Academic performance, too, is affected. Students who put in long hours tend to have lower grades, miss more days of school, have difficulty staying awake in class, participate in fewer extracurricular activities and derive less enjoyment from school and less satisfaction in general. Yet one out of every two high-school seniors and one out of every three full-time college students works more than twenty hours per week.
The Child Labor Coalition of the National Consumers League, a private, nonprofit consumer-advocacy organization, suggests the following guidelines for hours, late-night hours and supervision:
Fourteen- and fifteen-year-olds:
- No more than three hours per day and fifteen hours per week during the school year
- No more than eight hours per day and forty hours per week during the Summer
Sixteen- and seventeen-year-olds:
- No more than four hours per day and twenty hours per week during the school year
- No more than eight hours per day and forty hours per week during the summer
- No working before 7 A.M. or after 10 P.M.
To register a complaint regarding wages, work hours or illegal work by youngsters under eighteen, contact your local wage and hour office. You’ll find its telephone number under the “Department of Labor” in the “State Offices” section of the White Pages’ Government Listings. Each state’s department of labor also maintains a Web site.
Get Involved In Your Teenager’s School
When children leave the security of elementary school, parents may assume that their involvement is no longer needed. But it is more important than ever to attend parent-teacher conferences and to contact individual instructors, even if there are no apparent problems. Youngsters perform better in school when their families are kept apprised of their progress. In addition, parents can gain information about their teens’ strengths, which can be important in encouraging their adolescents.
Nowadays much of the interaction between parents and teachers takes place over the telephone. “Teachers are harder to get a hold of than doctors,” jokes Dr. Coleman, M.D., “because they don’t wear beepers!” He suggests that when there’s an urgent matter to take up with a teacher, send in a polite note asking her to call you at home in the evening.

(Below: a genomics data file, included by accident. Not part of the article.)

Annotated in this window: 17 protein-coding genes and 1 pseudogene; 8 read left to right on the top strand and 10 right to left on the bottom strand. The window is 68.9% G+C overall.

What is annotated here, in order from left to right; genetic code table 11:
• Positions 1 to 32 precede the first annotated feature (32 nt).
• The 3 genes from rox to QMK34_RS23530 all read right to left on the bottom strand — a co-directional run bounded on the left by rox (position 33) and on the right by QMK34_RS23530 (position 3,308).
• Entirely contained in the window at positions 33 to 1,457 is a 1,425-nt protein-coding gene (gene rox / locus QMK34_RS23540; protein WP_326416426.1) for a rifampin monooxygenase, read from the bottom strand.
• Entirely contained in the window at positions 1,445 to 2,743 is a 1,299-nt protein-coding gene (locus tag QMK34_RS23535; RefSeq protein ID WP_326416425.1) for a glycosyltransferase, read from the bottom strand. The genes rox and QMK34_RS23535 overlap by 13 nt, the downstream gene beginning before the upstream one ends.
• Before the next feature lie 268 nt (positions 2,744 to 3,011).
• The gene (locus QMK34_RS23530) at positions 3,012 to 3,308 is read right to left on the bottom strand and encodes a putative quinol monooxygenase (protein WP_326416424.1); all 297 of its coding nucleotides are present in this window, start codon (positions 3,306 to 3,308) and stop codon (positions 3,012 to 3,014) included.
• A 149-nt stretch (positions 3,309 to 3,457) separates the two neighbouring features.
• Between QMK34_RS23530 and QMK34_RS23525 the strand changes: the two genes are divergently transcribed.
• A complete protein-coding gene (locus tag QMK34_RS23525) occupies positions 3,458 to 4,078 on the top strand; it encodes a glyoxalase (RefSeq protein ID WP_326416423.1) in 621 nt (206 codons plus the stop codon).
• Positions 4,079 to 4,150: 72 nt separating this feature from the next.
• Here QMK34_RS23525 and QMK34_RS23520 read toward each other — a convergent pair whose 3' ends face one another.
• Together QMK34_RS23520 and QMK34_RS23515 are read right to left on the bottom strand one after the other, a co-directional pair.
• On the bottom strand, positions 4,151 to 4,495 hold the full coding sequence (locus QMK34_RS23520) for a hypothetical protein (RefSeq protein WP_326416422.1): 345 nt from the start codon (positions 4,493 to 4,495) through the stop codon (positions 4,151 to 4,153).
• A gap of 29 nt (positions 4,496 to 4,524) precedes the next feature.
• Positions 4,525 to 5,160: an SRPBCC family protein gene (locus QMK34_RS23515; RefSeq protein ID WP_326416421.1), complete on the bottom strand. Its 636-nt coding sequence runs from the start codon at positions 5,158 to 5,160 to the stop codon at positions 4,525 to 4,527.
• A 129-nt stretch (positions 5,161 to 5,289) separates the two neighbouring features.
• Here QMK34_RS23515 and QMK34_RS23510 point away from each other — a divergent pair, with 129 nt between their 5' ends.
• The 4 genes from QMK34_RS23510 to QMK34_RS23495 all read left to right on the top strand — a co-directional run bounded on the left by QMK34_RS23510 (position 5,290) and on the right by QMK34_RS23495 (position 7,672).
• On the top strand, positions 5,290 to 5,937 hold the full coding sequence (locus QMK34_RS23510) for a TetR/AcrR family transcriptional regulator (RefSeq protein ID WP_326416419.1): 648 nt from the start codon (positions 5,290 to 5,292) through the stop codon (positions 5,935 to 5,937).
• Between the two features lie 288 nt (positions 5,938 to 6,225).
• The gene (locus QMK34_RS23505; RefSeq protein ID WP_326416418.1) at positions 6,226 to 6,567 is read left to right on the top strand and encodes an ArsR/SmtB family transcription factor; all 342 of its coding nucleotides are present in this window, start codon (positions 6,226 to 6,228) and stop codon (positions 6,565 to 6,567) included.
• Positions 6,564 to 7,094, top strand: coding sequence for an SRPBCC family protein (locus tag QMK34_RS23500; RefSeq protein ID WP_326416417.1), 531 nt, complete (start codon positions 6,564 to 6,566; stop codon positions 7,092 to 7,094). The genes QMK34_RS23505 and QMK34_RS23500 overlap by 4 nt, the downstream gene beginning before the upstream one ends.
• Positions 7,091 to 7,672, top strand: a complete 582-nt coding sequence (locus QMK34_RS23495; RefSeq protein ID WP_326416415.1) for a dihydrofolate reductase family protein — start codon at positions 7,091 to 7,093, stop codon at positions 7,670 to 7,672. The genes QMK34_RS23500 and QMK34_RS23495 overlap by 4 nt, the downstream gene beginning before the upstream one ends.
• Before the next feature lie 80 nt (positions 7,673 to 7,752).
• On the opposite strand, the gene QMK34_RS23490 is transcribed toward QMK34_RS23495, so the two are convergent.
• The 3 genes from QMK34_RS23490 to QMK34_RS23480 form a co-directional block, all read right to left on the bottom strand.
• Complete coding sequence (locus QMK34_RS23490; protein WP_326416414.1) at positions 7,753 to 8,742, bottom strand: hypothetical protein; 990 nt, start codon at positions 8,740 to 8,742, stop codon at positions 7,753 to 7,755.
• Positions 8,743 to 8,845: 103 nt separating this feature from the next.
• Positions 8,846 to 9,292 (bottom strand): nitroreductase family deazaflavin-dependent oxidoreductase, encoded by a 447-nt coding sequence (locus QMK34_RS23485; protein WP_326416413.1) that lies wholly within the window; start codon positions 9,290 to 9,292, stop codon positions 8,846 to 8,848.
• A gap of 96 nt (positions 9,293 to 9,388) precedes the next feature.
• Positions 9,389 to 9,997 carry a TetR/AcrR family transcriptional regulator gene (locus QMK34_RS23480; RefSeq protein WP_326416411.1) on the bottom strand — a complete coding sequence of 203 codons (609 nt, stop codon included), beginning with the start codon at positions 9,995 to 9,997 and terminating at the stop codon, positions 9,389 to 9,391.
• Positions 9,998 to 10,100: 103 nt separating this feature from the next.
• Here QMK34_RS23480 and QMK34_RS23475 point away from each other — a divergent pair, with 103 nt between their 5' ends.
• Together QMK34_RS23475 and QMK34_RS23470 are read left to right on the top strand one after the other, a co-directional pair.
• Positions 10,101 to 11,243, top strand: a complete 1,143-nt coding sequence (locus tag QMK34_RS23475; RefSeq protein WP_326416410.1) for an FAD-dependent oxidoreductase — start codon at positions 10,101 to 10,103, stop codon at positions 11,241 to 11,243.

Most will be agreeable; they understand that working parents may not have any other occasion to talk. (For that matter, a teacher’s responsibilities leave them few breaks for lengthy conversations during the day.) Parents, in turn, shouldn’t overlook the fact that many teachers are working moms and dads too. In your note, specify what you wish to discuss, then stick to your point, so that you’re not taking up more time than you need to.
About half of all parents of school-age children belong to a parents’ group such as the Parent-Teacher Association (PTA) or the smaller Parent-Teacher Organization (PTO). It’s a wonderful idea, and not only because the meetings and other functions provide opportunities to help shape school policies. By attending, you get to know the teachers, some of whom may have your youngster in their class. As a recognizable face, and someone who is perhaps perceived as a cooperative, concerned parent, you may be privy to more information about your youngster’s in-school performance and behavior than the parent who is rarely if ever seen.